I enjoy facebook quite a bit. It's one of the easiest things to do to annoy quite a few people here on metafilter.
posted by Stynxno at 1:45 PM on January 15, 2009 [3 favorites]


As I said in my original comment, my problem with Facebook is that it forces me to use my real name in my profile. Anyone who has tried to use a screen name gets deleted.

I have the same problem. I'm still on Facebook, but this bugs me quite a bit, and it makes me far, far more cagey with friends requests and personal info than I'd like to be.

Yet of the many concerns about Facebook, Koppelman's is the most easily addressed. Last year, the site added a series of fine-grained privacy controls that let you choose which friends see what information about you. Your college friends can see one version of your profile, your high-school friends another, and your family yet another; if you want, you can let everyone see essentially nothing about you.

The problem I have with this is that I'm not convinced they always work.

I'm not kidding: I have tried to segregate my status updates by friend groups and the status updates apparently went out to everybody regardless.

If you rely on the privacy controls, you're relying on the quality of Facebook's implementation to protect you from embarrassment or worse , and I don't see much reason to trust them yet. Worse, you are quite possibly relying on the quality of the code from third parties who are writing their SuperAwesomeQuizApp. Yeah.

It really only makes sense to be pretty cautious with what you put on Facebook, possibly more so than the rest of the internet. And if you're actually paranoid, it makes a certain amount of sense not to bother with the site at all.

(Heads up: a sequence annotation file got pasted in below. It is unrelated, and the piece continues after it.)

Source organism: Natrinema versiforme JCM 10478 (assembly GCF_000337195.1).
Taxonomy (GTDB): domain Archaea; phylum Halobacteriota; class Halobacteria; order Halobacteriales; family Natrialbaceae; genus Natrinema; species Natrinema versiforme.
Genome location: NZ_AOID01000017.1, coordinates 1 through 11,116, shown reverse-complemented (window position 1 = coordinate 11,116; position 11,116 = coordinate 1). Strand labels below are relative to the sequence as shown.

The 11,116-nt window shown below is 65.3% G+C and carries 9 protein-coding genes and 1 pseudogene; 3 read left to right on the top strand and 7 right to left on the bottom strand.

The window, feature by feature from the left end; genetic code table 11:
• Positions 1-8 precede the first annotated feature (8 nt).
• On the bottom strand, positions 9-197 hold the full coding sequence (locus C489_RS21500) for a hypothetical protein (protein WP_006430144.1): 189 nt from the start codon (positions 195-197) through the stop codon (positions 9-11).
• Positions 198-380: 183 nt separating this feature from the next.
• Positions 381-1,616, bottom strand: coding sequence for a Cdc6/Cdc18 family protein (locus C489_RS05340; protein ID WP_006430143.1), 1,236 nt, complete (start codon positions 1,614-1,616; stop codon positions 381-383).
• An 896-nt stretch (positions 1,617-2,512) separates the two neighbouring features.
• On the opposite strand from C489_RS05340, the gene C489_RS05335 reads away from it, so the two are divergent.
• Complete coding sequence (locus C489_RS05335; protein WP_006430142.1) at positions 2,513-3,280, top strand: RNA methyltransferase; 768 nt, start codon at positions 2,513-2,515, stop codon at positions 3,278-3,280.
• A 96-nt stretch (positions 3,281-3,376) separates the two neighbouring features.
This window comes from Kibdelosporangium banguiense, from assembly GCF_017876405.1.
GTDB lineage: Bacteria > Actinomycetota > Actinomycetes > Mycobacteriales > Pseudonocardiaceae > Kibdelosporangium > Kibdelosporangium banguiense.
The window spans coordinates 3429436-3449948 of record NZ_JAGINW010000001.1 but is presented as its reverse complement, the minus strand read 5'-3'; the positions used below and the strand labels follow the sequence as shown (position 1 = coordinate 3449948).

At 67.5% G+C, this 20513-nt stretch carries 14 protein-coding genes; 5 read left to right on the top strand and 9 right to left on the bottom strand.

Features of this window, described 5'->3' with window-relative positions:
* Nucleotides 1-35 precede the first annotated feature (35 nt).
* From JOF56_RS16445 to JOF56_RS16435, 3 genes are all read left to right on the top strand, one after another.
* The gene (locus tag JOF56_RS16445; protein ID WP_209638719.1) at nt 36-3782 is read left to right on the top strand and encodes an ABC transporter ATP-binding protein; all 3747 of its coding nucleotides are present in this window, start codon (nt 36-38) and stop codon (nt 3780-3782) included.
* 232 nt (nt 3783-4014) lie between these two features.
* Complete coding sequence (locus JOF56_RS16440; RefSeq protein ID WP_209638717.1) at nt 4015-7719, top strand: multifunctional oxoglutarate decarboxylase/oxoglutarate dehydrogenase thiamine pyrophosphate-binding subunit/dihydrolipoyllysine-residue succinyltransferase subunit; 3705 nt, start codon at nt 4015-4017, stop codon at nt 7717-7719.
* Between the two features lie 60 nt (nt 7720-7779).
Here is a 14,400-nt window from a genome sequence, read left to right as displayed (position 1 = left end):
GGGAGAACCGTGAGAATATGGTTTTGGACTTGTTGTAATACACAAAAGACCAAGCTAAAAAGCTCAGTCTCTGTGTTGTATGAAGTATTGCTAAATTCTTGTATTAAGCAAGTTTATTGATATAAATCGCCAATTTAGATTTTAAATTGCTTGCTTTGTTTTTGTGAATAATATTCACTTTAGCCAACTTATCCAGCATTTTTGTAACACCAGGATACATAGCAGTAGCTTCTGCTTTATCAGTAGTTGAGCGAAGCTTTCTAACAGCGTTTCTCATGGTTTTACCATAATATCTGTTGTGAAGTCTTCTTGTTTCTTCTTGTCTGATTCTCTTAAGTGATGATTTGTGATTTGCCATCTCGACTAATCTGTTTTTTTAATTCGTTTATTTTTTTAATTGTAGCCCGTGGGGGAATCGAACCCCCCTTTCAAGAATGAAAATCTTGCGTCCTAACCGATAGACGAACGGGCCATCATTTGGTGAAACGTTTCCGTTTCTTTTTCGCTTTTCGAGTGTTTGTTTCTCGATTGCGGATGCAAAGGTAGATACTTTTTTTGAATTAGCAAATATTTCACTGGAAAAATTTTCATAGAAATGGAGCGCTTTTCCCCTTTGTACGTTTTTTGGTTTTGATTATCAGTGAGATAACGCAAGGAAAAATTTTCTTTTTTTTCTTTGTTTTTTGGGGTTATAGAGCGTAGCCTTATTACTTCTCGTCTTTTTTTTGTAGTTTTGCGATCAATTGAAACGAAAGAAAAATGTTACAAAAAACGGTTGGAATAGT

posted by namespan at 1:46 PM on January 15, 2009


*pokes Stynxno*
posted by Potomac Avenue at 1:46 PM on January 15, 2009


I found it pointless at first, but as the ranks of people on there who I actually know swelled, I've found it really quite good. There's a lot of crap on there - but there's a lot of crap on the internet, as well. You don't have to indulge in it. I've found at least a dozen real old friends who I would have had no idea how to contact again if it weren't for Facebook. Using real names is what makes this work so well.

So, right now I'm sucking it up and saying sure, I get a bit fucking sick of being invited to be a zombie, but the site does have real utility.
posted by Jimbob at 1:48 PM on January 15, 2009


I'm on FB, (and may be a member of the Metafilter Group - I just don't remember), but it was immediately stripped of its coolness when my mother opened an account.
posted by Chuckles McLaughy du Haha, the depressed clown at 1:50 PM on January 15, 2009


I wonder what Facebook is doing to marriages, now that everyone is "Friends" with and constantly exposed to new pictures and insights into the life of every ex-boyfriend or girlfriend with whom they remain civil?
posted by autodidact at 1:50 PM on January 15, 2009 [3 favorites]


... and every person they ever fucked whose name they can remember...
posted by autodidact at 1:51 PM on January 15, 2009 [1 favorite]


I enjoy facebook quite a bit. It's one of the easiest things to do to annoy quite a few people here on metafilter.

Actually, it's your comments on metafilter that annoy the people on metafilter. If you just stuck to enjoying facebook people here wouldn't be annoyed at all. Pleased is much more probable reaction, really.


MetaFilter: Tools of the Hipster Devils.
posted by loquacious at 1:51 PM on January 15, 2009


I avoid it - I hate the idea of having to quantify my relationships to people - there are lots of people who I wouldn't want to know anything about my life, but I also don't want to tell them this in any way so clearly as denying their friend request. Also, I like privacy, and don't want to be datamined.
posted by 5_13_23_42_69_666 at 1:55 PM on January 15, 2009


No Facebook for me, thanks. I saw what's happening with Friendster and Myspace and I'm just waiting for the Next Big Thing.
posted by infinitewindow at 1:56 PM on January 15, 2009


I won't join Facebook until there is a Facebook group to join called "People Who Refuse to Join Facebook".
posted by mcstayinskool at 1:57 PM on January 15, 2009 [2 favorites]


The jalapeno bites are better dude. Also, lots of Horsey Sauce please.

Here's the thing: Within the spectrum of jalapeño bites/poppers, the Arby's ones, while delicious, are probably in the top 10% or so. The curly fries, on the other hand, are, in my mind, the single greatest version of that foodstuff I have ever encountered. Unbelievable that a second-tier fast food place can so consistently delivery such bliss.